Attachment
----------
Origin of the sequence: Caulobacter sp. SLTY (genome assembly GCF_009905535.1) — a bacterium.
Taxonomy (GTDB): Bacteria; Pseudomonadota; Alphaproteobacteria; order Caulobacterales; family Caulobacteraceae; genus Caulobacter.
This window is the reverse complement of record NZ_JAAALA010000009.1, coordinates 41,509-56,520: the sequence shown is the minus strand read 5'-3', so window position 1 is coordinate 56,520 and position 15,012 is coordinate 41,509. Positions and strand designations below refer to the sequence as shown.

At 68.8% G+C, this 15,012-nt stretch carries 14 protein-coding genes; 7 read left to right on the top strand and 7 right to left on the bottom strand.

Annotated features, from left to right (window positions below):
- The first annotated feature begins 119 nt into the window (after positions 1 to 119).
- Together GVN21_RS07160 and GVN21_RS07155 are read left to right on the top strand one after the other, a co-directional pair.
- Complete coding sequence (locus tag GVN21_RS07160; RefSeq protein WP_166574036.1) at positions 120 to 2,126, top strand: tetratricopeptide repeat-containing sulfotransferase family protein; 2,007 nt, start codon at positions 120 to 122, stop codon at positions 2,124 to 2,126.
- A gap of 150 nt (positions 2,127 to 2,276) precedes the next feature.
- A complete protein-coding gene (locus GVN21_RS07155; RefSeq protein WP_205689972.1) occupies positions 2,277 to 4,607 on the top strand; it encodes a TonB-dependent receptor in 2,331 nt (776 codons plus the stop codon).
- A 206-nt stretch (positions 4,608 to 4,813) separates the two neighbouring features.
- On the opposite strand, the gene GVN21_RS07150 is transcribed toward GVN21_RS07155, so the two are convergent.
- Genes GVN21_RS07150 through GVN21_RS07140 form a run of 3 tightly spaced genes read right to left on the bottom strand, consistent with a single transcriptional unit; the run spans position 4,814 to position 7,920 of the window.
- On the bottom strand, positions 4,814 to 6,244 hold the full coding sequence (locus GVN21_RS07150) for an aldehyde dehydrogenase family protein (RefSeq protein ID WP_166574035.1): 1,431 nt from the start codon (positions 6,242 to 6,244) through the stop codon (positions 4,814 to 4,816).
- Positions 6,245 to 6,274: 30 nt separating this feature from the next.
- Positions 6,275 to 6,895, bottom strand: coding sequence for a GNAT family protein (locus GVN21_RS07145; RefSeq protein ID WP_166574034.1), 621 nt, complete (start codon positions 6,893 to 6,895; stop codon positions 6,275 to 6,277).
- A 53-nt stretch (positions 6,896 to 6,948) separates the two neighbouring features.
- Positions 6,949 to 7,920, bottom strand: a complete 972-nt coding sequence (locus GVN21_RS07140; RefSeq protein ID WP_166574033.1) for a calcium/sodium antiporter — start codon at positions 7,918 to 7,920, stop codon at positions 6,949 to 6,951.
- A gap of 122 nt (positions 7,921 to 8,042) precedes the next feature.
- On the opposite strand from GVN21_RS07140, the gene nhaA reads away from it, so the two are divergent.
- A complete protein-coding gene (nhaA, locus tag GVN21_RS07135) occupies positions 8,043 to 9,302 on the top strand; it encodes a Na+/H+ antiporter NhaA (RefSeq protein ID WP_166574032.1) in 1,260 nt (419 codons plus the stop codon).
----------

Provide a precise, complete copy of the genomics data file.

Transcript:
Origin of the sequence: Caulobacter sp. SLTY (genome assembly GCF_009905535.1) — a bacterium.
Taxonomy (GTDB): Bacteria; Pseudomonadota; Alphaproteobacteria; order Caulobacterales; family Caulobacteraceae; genus Caulobacter.
This window is the reverse complement of record NZ_JAAALA010000009.1, coordinates 41,509-56,520: the sequence shown is the minus strand read 5'-3', so window position 1 is coordinate 56,520 and position 15,012 is coordinate 41,509. Positions and strand designations below refer to the sequence as shown.

At 68.8% G+C, this 15,012-nt stretch carries 14 protein-coding genes; 7 read left to right on the top strand and 7 right to left on the bottom strand.

Annotated features, from left to right (window positions below):
- The first annotated feature begins 119 nt into the window (after positions 1 to 119).
- Together GVN21_RS07160 and GVN21_RS07155 are read left to right on the top strand one after the other, a co-directional pair.
- Complete coding sequence (locus tag GVN21_RS07160; RefSeq protein WP_166574036.1) at positions 120 to 2,126, top strand: tetratricopeptide repeat-containing sulfotransferase family protein; 2,007 nt, start codon at positions 120 to 122, stop codon at positions 2,124 to 2,126.
- A gap of 150 nt (positions 2,127 to 2,276) precedes the next feature.
- A complete protein-coding gene (locus GVN21_RS07155; RefSeq protein WP_205689972.1) occupies positions 2,277 to 4,607 on the top strand; it encodes a TonB-dependent receptor in 2,331 nt (776 codons plus the stop codon).
- A 206-nt stretch (positions 4,608 to 4,813) separates the two neighbouring features.
- On the opposite strand, the gene GVN21_RS07150 is transcribed toward GVN21_RS07155, so the two are convergent.
- Genes GVN21_RS07150 through GVN21_RS07140 form a run of 3 tightly spaced genes read right to left on the bottom strand, consistent with a single transcriptional unit; the run spans position 4,814 to position 7,920 of the window.
- On the bottom strand, positions 4,814 to 6,244 hold the full coding sequence (locus GVN21_RS07150) for an aldehyde dehydrogenase family protein (RefSeq protein ID WP_166574035.1): 1,431 nt from the start codon (positions 6,242 to 6,244) through the stop codon (positions 4,814 to 4,816).
- Positions 6,245 to 6,274: 30 nt separating this feature from the next.
- Positions 6,275 to 6,895, bottom strand: coding sequence for a GNAT family protein (locus GVN21_RS07145; RefSeq protein ID WP_166574034.1), 621 nt, complete (start codon positions 6,893 to 6,895; stop codon positions 6,275 to 6,277).
- A 53-nt stretch (positions 6,896 to 6,948) separates the two neighbouring features.
- Positions 6,949 to 7,920, bottom strand: a complete 972-nt coding sequence (locus GVN21_RS07140; RefSeq protein ID WP_166574033.1) for a calcium/sodium antiporter — start codon at positions 7,918 to 7,920, stop codon at positions 6,949 to 6,951.
- A gap of 122 nt (positions 7,921 to 8,042) precedes the next feature.
- On the opposite strand from GVN21_RS07140, the gene nhaA reads away from it, so the two are divergent.
- A complete protein-coding gene (nhaA, locus tag GVN21_RS07135) occupies positions 8,043 to 9,302 on the top strand; it encodes a Na+/H+ antiporter NhaA (RefSeq protein ID WP_166574032.1) in 1,260 nt (419 codons plus the stop codon).